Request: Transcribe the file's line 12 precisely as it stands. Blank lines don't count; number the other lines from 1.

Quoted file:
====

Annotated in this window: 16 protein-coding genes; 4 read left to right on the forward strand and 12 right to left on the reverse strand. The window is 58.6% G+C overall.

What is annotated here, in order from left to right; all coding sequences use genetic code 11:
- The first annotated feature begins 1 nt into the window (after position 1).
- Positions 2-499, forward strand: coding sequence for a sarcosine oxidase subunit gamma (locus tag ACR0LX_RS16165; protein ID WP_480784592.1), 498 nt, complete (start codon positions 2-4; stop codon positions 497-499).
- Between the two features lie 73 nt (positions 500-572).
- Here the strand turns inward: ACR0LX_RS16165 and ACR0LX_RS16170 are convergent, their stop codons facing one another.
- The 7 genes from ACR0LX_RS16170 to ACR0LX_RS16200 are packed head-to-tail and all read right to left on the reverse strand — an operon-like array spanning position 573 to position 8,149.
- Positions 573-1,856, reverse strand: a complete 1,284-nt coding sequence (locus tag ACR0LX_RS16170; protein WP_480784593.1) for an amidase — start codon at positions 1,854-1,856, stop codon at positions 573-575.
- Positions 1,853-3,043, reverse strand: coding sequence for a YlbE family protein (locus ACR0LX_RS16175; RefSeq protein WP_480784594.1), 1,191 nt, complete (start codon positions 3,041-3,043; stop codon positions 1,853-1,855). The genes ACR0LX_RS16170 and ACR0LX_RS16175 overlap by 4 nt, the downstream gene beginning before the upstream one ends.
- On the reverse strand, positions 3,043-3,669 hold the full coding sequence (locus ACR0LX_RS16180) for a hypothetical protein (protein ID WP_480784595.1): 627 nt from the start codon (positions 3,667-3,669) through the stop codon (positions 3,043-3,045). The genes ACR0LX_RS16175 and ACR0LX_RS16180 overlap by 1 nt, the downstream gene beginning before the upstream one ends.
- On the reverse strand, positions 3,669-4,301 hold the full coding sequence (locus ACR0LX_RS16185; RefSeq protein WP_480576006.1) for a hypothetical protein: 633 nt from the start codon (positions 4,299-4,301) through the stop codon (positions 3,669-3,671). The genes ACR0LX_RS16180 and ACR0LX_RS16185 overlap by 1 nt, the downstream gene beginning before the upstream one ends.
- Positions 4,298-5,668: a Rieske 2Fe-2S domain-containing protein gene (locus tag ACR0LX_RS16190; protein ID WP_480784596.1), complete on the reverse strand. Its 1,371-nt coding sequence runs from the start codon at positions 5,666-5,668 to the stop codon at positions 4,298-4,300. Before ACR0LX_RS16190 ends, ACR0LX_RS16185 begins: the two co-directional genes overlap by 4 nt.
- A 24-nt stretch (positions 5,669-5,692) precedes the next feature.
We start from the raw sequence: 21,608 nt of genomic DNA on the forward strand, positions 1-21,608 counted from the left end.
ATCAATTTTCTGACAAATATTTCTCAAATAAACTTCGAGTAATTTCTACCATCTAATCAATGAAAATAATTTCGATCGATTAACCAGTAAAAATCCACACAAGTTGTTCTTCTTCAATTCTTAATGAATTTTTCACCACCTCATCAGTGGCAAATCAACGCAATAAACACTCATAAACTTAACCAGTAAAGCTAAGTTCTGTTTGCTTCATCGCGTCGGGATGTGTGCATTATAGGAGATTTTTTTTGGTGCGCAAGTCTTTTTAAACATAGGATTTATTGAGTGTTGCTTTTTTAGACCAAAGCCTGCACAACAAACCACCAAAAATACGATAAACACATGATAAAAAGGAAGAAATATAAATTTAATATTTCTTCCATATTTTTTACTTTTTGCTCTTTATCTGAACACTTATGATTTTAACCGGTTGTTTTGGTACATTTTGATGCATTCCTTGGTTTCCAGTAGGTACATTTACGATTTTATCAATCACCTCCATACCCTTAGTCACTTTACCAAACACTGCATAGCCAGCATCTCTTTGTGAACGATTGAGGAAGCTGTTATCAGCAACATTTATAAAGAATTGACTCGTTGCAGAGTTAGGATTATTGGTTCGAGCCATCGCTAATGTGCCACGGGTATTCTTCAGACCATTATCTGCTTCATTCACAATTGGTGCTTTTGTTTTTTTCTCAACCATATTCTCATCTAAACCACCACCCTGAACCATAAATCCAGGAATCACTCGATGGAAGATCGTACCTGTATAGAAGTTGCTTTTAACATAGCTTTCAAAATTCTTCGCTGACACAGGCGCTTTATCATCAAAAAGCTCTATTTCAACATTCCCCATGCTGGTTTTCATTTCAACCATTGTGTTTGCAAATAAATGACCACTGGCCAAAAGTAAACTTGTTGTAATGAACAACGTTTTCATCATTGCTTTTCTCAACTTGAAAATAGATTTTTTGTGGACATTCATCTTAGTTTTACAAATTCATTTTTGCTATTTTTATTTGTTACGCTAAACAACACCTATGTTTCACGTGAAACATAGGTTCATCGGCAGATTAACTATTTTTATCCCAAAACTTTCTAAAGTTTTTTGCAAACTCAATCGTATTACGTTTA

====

- Positions 4,298-5,668: a Rieske 2Fe-2S domain-containing protein gene (locus tag ACR0LX_RS16190; protein ID WP_480784596.1), complete on the reverse strand. Its 1,371-nt coding sequence runs from the start codon at positions 5,666-5,668 to the stop codon at positions 4,298-4,300. Before ACR0LX_RS16190 ends, ACR0LX_RS16185 begins: the two co-directional genes overlap by 4 nt.